Global Transcriptomic Analysis of Placentas from Women with Gestational SARS-CoV-2 Infection during the Third Trimester of Pregnancy.

Tang Y, Boggavarapu NR, Aronsson A, Gemzell-Danielsson K, Lalitkumar PG

Int J Mol Sci 25 (3) - [2024-01-28; online 2024-01-28]

The COVID-19 pandemic has had a significant and enduring influence on global health, including maternal and fetal well-being. Evidence suggests that placental dysfunction is a potential consequence of SARS-CoV-2 infection during pregnancy, which may result in adverse outcomes such as preeclampsia and preterm birth. However, the molecular mechanisms underlying this association remain unclear, and it is uncertain whether a mature placenta can protect the fetus from SARS-CoV-2 infection. To address the above gap, we conducted a transcriptome-based study of the placenta in both maternal and fetal compartments. We collected placental samples from 16 women immediately after term delivery, seven of which had SARS-CoV-2 infection confirmed by PCR before parturition. Notably, we did not detect any viral load in either the maternal or fetal compartments of the placenta, regardless of symptomatic status. We separately extracted total RNA from placental tissues from maternal and fetal compartments, constructed cDNA libraries, and sequenced them to assess mRNA. Our analysis revealed 635 differentially expressed genes when a false discovery rate (FDR ≤ 0.05) was applied in the maternal placental tissue, with 518 upregulated and 117 downregulated genes in the SARS-CoV-2-positive women (n = 6) compared with the healthy SARS-CoV-2-negative women (n = 8). In contrast, the fetal compartment did not exhibit any significant changes in gene expression with SARS-CoV-2 infection. We observed a significant downregulation of nine genes belonging to the pregnancy-specific glycoprotein related to the immunoglobulin superfamily in the maternal compartment with active SARS-CoV-2 infection (fold change range from -13.70 to -5.28; FDR ≤ 0.01). Additionally, comparing symptomatic women with healthy women, we identified 1788 DEGs. Furthermore, a signaling pathway enrichment analysis revealed that pathways related to oxidative phosphorylation, insulin secretion, cortisol synthesis, estrogen signaling, oxytocin signaling, antigen processing, and presentation were altered significantly in symptomatic women. Overall, our study sheds light on the molecular mechanisms underlying the reported clinical risks of preeclampsia and preterm delivery in women with SARS-CoV-2 infection. Nonetheless, studies with larger sample sizes are warranted to further deepen our understanding of the molecular mechanisms of the placenta's anti-viral effects in maternal SARS-CoV-2 infection.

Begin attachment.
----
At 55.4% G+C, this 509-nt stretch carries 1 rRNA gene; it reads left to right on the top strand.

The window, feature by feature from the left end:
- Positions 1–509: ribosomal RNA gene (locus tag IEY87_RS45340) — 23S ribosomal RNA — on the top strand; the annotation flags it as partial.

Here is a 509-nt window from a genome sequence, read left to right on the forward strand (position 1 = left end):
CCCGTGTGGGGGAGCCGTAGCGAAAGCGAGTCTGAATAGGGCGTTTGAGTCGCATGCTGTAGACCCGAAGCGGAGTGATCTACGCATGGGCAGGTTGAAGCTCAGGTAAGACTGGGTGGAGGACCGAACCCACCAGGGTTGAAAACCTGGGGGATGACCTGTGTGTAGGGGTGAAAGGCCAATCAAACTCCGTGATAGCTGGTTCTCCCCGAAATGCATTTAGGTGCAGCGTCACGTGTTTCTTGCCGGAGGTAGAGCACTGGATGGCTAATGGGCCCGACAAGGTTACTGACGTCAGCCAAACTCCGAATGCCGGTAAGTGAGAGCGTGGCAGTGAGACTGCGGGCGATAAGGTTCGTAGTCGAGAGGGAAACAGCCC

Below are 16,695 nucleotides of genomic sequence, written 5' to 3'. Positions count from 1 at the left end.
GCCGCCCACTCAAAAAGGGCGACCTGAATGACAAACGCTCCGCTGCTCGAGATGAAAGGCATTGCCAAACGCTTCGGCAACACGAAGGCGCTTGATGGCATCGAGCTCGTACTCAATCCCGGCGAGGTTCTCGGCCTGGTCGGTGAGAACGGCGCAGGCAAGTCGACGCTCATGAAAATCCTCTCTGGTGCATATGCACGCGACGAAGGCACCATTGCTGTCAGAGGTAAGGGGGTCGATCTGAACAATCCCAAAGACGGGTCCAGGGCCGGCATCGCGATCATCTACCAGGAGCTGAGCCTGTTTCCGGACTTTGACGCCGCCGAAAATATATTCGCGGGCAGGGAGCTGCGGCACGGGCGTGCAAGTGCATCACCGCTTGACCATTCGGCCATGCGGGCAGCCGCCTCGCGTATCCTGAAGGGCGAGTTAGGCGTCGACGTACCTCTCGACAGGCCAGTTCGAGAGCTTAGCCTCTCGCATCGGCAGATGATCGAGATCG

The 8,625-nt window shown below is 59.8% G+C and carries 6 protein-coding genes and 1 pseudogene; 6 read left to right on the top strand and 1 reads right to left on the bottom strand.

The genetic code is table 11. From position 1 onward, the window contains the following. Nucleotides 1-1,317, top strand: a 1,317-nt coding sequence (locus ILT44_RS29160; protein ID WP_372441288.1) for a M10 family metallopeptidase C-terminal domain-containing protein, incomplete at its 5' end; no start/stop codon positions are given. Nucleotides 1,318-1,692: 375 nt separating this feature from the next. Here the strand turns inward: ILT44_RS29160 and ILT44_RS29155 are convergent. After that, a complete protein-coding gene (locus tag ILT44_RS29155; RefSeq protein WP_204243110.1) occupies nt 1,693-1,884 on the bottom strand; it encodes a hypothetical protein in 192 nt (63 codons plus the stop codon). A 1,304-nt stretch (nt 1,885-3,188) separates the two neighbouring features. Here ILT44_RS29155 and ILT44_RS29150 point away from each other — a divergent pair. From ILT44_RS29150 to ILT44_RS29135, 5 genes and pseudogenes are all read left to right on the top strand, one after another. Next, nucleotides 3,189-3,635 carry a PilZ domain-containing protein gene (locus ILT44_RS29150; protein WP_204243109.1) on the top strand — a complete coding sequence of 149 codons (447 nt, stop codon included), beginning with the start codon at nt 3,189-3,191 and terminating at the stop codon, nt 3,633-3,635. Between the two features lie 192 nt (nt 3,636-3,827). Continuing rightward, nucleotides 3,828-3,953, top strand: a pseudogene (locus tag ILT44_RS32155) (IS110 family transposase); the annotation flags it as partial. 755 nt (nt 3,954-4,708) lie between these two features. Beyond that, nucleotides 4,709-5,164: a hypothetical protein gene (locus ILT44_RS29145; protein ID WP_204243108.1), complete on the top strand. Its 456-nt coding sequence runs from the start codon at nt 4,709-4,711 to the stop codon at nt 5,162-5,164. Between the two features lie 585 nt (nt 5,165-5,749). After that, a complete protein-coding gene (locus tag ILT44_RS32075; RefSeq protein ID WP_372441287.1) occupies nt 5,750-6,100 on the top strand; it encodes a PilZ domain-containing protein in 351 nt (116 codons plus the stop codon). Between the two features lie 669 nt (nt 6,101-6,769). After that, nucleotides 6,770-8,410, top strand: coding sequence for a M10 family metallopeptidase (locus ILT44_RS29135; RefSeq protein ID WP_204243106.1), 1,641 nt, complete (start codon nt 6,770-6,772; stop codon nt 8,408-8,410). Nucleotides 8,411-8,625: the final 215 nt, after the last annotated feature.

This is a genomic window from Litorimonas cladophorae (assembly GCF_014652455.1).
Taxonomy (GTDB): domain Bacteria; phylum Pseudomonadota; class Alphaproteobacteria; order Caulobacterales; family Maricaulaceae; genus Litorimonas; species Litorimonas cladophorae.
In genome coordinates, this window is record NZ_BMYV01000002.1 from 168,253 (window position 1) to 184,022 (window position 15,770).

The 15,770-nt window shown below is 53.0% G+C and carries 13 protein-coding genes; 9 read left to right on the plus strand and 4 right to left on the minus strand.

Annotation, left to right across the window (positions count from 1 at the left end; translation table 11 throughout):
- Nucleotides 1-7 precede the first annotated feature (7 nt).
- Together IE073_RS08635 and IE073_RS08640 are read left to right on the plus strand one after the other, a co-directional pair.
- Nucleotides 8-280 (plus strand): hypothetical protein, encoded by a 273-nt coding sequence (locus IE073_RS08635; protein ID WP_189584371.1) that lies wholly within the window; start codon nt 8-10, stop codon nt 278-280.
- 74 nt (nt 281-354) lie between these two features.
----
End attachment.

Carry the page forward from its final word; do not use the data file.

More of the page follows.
Category: Genomics & transcriptomics

Funder: H2020

Funder: VR

Type: Journal article

PubMed 38338886

DOI 10.3390/ijms25031608

Crossref 10.3390/ijms25031608

pmc: PMC10855544
pii: ijms25031608

Publications 9.5.0